Friday morning Richard and Gordon went to get our rental car and the rest of us took it easy and watched cartoons in French. (Kids never mind a language barrier when it comes to television.)
By the time we had everything situated and hit the road it was nearly lunch time. Once we got out of the city, and waited in a ridiculously long toll queue, we stopped for lunch. At McDonald’s of course. Isn’t that where you are supposed to eat in France? Let’s just say we were in a hurry. But they did have kiosk ordering, which was a huge relief. (Language barrier.) We got back on the road and continued our drive through a gorgeous autumn French countryside. It was so lovely. It was different than driving through the English countryside, because in England often the trees come right up to the motorway so you can’t see beyond them, or there are tall hedges. In France there was so much farm land, and hills that you could see all around.
This bad boy was our transportation. Oh yeah. Party van.
Our first stop was Omaha Beach, where American troops landed on D-Day. It was gorgeous at the beach, so warm that people were swimming. It was hallowed ground for sure. In fact, it felt weird to me to see people splashing about, but I don’t think those who lost their lives there would have it any other way. It was the French people they fought for, and in my short visit I saw many expressions of gratitude from the French people. In fact, the monument, Les Braves
, was commissioned by the French government in 2004 in honor of the Americans who liberated France.
Just getting some wiggles out after the long drive.
After spending some time on the beach we walked up the road to a small museum that gave those of us (me) with little WWII knowledge a little background and information. It also had life-size displays, which gave great visualizations of the events in the area surrounding D-Day.
Cameron identified the proper name for this tank the minute he saw it. Little history buff with an impeccable memory.
After we left the museum we drove over to the American cemetary, but it had barely closed. So we did a little walking down to another monument, and around the countryside above the beach. The kids found some old war tunnels and bunkers and played while the adults reflected and admired.
Despite good efforts, I think each generation beyond the generation most affected by the war, feels it less personally. Visiting these places with Gordon was a blessing because I can tell that the events of that day, and those years, mean more to him than they do to me. My one hope is that taking the kids to these places will increase the likelihood that they will value and reverence the tragedy that was WWII.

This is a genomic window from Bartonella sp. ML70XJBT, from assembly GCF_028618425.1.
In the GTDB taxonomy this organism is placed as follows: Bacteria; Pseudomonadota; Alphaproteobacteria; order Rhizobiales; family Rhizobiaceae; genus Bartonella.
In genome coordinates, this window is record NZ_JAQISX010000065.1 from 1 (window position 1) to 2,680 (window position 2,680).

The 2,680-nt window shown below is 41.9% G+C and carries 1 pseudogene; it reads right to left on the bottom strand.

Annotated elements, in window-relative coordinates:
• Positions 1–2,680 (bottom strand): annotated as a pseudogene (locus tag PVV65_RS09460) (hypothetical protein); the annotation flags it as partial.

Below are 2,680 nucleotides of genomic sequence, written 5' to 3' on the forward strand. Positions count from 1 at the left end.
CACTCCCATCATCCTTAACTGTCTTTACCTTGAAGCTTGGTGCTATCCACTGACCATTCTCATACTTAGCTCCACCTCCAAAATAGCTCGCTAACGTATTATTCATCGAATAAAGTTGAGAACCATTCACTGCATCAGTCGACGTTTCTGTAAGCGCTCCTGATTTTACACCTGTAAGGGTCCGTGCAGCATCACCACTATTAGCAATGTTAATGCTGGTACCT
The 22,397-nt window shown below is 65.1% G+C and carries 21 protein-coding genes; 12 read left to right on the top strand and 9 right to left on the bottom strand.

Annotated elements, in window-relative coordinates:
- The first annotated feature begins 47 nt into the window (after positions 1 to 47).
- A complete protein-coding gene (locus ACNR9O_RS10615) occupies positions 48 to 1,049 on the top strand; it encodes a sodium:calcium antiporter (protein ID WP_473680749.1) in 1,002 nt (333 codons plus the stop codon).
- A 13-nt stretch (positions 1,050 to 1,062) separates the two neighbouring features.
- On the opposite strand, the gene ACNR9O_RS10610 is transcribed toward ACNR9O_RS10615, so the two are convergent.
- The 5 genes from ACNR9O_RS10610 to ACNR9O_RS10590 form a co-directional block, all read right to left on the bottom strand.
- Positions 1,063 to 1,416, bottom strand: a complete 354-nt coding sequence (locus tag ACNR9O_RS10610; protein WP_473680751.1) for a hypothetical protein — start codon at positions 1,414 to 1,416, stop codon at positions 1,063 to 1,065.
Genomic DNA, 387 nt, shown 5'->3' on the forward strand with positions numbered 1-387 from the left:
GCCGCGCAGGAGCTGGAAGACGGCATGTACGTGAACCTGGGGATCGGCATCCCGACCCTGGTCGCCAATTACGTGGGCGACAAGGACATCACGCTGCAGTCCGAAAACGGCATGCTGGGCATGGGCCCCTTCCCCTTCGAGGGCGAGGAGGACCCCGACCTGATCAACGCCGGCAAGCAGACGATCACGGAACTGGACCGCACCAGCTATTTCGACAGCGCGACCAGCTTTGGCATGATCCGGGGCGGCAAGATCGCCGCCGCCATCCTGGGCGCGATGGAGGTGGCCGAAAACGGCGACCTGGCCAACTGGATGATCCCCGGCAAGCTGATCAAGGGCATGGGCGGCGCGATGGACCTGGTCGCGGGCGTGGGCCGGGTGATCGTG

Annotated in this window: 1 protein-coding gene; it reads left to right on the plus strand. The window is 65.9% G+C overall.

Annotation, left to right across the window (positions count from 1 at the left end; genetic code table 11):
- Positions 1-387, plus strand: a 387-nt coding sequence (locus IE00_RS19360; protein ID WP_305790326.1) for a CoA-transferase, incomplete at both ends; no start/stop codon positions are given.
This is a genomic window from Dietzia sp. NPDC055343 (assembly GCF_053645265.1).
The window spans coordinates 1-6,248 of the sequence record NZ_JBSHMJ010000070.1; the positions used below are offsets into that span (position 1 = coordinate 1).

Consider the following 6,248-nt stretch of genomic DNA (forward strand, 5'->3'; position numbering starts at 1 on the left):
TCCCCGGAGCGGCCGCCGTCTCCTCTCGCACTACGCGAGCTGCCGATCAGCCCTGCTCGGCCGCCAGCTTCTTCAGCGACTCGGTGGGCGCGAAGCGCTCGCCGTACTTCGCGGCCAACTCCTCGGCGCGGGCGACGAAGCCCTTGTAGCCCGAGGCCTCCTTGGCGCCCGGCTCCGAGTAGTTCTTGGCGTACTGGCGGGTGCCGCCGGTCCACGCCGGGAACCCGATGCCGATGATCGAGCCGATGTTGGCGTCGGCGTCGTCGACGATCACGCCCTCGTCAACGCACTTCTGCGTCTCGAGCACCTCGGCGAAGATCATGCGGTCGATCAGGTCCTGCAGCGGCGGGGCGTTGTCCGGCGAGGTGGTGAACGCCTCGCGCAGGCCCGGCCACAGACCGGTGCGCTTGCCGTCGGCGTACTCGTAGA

Not many buildings in the French villages along the coastline survived the war, German officers ordered them destroyed to clear the skyline for a better view of the beaches. The few that did survive were often used as hospitals, which was the case with this old Victorian beauty.
When it got cool and dark enough we rounded up the kids and loaded up the white van. It was a drive back to the hotel, which was in a quaint little town. We checked into our rooms and then ventured back out to find a place to eat and buy an electrical adapter since our little hotel didn’t have one for us to use.
It took much longer than it should have to find a place to eat because we were trying to conserve Gordon’s iPhone battery. We knew we would be literally lost without the iPhone. Which we were, later. But we found a tasty Italian place and I told Richard when we went in that I had a good feeling about it. Which turned out to be legit, the food was really good. But I did find myself wishing I had ordered what Richard ordered. (That seems to happen a lot…)
We didn’t have any luck finding a place to buy an electrical adapter so we were once again trying to conserve iPhone battery. This meant that I made a bad judgment call as primary navigator to the driver, against the driver’s better judgment, which resulted in a really long detour. And it was late and we were all tired. Thankfully no one heckled me about it and eventually we made it back to the hotel, safe and exhausted.
Mim was thrilled to have a real bed, and to be in a London themed room.